Fine questions for dinner conversation, but they miss the point. We need our groans, our cries, our demands. And if we are in a relationship with this God who has called us, who yanked us out of Egypt into a seemingly unending wilderness, who walked among us as one of us, then we need to speak to that God — our wants, our needs, our pains, our sorrows, our suffering, our joy, our thanks, and our praise.

We need these things. We need the words, we need to speak to God. As Jesus points out here, we aren’t mere playthings to God — we have a relationship with him. And a relationship involves give and take, questions and answers, conversation, an exchange. And one of the reasons I have trouble with speaking of God as omniscient and omnipotent is that it is impossible to have a real relationship with someone who already knows everything about you and can learn nothing from you.

To ask of God is to prompt a response, if for nothing else it is to receive forgiveness and daily bread. A father knows much about his son, but will still respond when asked for something — and will respond with something good, something beneficial, something the will benefit and not harm.

In the end, of course, Jesus speaks here of the Holy Spirit. But even that we are to ask for. Even as we have received that Spirit — in fire and breath — with an abundance we cannot even measure.

We are to ask. We are to seek. Because … we shall find.

It’s Okay to Serve Nebuchadnezzar

Christendom left Christians, particularly European and American Christians, with a sense that they were empowered and entitled to organize the world. And with that came an obligation to do good and confront evil.

It makes sense that, in a Christian world, the teaching of the church would be far more prescriptive — telling people how to act and how to live in accordance with God’s wishes for humanity and the good order of creation — than descriptive — merely stating the what, how, and sometimes even why of puzzles humanity finds itself dealing with. The church, after all, has an order to uphold and protect, an understanding of what it means to be human.

In the millenia-and-a-half of functional Christendom, the church came to understand God primarily as creator rather than redeemer. Redemption could be taken for granted (in the crucifixion and resurrection of Christ), and so the creation needed to be explained.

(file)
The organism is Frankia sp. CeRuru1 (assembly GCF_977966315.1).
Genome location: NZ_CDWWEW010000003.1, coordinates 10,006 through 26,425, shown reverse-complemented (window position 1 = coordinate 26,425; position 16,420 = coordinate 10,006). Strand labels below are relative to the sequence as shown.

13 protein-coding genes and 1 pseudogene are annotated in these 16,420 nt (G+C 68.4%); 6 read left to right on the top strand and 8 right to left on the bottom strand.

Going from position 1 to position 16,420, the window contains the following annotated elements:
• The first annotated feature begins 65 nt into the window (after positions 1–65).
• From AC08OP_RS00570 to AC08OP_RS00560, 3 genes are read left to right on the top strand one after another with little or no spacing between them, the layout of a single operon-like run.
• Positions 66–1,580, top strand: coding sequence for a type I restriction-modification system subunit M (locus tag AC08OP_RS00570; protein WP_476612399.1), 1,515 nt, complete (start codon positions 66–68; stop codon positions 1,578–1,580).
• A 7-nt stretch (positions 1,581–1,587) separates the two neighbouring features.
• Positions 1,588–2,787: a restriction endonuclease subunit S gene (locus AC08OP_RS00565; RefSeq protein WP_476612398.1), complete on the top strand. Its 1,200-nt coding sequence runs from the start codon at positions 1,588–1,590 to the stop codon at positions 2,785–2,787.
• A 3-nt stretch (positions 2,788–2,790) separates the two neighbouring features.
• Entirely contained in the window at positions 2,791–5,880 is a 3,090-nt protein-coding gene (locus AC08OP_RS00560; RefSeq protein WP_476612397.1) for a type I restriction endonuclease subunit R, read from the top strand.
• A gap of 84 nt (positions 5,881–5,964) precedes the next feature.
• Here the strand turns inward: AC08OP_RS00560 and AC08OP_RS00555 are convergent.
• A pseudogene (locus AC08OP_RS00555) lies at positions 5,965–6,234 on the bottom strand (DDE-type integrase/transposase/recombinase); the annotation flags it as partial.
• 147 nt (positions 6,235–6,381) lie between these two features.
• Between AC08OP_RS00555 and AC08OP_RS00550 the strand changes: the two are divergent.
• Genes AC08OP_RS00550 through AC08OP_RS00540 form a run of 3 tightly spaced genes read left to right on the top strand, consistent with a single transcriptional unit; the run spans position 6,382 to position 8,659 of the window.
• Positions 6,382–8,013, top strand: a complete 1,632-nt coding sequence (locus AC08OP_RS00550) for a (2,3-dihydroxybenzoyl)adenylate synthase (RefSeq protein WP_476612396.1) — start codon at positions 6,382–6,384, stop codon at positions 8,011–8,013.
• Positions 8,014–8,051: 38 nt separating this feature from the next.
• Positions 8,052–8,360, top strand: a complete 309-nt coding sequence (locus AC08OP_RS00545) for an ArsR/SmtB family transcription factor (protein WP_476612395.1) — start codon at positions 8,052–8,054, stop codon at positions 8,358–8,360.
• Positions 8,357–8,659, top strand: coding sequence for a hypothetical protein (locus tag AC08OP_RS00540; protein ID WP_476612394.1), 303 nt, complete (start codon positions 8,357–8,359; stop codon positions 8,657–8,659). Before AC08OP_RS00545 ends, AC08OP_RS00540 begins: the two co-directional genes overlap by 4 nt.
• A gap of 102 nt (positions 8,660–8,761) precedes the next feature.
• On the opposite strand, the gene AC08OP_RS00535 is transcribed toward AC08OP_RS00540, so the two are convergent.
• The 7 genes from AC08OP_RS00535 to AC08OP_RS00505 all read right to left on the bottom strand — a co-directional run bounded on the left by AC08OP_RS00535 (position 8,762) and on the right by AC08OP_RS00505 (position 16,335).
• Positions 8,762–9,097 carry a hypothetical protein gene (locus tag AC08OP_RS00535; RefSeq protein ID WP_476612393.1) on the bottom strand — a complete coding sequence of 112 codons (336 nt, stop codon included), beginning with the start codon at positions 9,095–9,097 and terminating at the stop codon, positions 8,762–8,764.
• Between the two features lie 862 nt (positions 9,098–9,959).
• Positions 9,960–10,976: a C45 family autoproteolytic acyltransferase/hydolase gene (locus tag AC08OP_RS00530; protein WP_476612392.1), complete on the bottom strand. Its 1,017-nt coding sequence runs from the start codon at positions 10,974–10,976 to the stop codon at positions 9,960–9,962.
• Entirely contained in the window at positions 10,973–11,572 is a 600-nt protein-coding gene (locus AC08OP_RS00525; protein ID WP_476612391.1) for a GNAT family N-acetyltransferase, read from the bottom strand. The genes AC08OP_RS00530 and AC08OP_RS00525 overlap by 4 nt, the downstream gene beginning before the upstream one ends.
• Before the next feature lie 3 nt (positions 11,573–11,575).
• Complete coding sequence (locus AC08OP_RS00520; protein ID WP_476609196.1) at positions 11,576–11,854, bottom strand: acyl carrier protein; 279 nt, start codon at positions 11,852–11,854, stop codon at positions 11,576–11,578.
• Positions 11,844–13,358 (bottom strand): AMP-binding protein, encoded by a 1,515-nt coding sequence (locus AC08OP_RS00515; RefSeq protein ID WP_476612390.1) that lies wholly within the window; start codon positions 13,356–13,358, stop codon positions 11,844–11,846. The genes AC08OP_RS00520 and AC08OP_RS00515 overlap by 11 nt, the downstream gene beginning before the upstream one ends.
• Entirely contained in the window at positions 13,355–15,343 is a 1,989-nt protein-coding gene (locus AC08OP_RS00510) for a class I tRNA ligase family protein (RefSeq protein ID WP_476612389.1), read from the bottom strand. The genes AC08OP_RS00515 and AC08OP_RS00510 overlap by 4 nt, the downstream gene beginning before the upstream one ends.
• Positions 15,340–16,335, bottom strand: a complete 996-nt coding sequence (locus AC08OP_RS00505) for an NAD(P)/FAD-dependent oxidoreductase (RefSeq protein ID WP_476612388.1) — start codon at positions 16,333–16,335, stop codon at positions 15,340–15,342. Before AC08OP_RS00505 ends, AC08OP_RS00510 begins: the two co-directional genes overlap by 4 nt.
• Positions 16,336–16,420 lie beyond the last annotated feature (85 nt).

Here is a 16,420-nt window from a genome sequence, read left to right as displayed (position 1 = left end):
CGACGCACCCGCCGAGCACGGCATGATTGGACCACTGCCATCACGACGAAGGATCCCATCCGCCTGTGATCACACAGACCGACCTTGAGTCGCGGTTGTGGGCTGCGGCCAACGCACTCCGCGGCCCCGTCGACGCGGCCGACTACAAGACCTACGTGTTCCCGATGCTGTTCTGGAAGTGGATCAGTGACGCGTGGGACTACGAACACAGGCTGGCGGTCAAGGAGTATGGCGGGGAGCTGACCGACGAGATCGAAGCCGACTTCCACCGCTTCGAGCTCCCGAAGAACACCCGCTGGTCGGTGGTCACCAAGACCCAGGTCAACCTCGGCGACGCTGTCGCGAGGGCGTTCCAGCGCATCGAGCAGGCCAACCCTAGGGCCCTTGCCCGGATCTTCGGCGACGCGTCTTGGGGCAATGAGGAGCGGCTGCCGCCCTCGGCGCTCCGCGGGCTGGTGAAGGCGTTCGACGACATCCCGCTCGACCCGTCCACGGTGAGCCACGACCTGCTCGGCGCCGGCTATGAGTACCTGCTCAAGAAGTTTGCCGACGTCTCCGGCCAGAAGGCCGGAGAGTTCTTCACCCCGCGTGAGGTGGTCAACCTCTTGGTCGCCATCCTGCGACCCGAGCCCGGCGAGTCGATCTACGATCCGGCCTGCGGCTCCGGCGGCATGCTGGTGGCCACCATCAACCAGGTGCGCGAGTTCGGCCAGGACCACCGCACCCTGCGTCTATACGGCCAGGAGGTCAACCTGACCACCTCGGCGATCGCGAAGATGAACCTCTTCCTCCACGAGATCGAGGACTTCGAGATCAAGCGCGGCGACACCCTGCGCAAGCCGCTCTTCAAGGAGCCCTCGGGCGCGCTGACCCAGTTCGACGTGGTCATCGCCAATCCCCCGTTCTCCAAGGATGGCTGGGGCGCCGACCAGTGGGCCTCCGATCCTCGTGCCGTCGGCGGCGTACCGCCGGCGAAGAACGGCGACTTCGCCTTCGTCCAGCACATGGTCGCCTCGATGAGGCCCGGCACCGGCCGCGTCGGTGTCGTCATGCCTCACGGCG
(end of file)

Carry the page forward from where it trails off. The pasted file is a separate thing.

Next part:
The problem with this is that it doesn’t really reflect Israel’s experience and understanding of its encounter with God in scripture. In the Bible, God is met primarily as a redeemer rather than creator. The creation could be taken for granted (it was always there, and it wasn’t going anywhere, and so it didn’t really need explaining), so what needed to be understood was redemption.

Because God was met not in the phrase “let there be light” but in the words “Do not be afraid.”

The creation-centeredness of our theologies has forced us to focus on the right order of the world. Coupled with power, Christians have come to believe the world was ours to organize the way God wants it organized, either because we are imposing order on the world or simply helping the order inherent in God’s good creation realize itself. Creation-centered theology is a theology that wants and needs power — it needs to shape and form the world and all those in it.

But the Bible is not the story of a powerful people. It is the story of one man and his (rather sizable) family told to leave him home for a place he will only be shown when he gets there. It is the story of promises given to that man, to his descendants, to a kingdom that rises and falls, is conquered and occupied and carried into exile. Throughout this story, this people — Israel — are constantly subject to the whim of others, mostly enemies, and what they have, they have solely because this God of the promise has given it to them.

They have earned nothing. They have conquered nothing. They have not even fought for much of anything. God did the fighting. Most of what they have been given is taken from them, and they are left weak, defeated, and scattered, with nothing more than the promises that old man was given long, long before.

This story — promise, rise, defeat, exile — is our story as the church. We have forgotten it is our story because we think we have transcended it. Because we have taught ourselves for so long that we must confront evil and defeat it, that we have a duty to order the world, that we must remain pure and upright and always do good in order to save our souls, we forget that our story is one of sin and consequence, of conquest and subjugation and exile.

And serving those who conquered and exiled us.

This is especially important as Christians — mostly conservatives — wonder what to do with modernity, with a secular politics in the West (especially America) that no longer treats their faith with much respect or privileges their truth claims or institutional structures. The desire to protect themselves, to find a champion (Damon Linker’s interpretation of Donald J. Trump’s appeal to evangelical Christians) who will subdue enemies, seems to have guided much Christian thinking in the West for the last century.

But how should Christians deal with enemies?

The gospel is clear: love them. I constantly focus on the fact that the Beatitudes is a guide for faithful living while occupied and oppressed. Israel was not free, and was not going to be free through its own efforts. Freedom came another way — in love, a love that would not flinch in its encounter with the enemy oppressor, but would also not meet violence with violence. It was a love grounded in solidarity, in generosity, that met inhumanity and violence with forgiveness and “follow me.”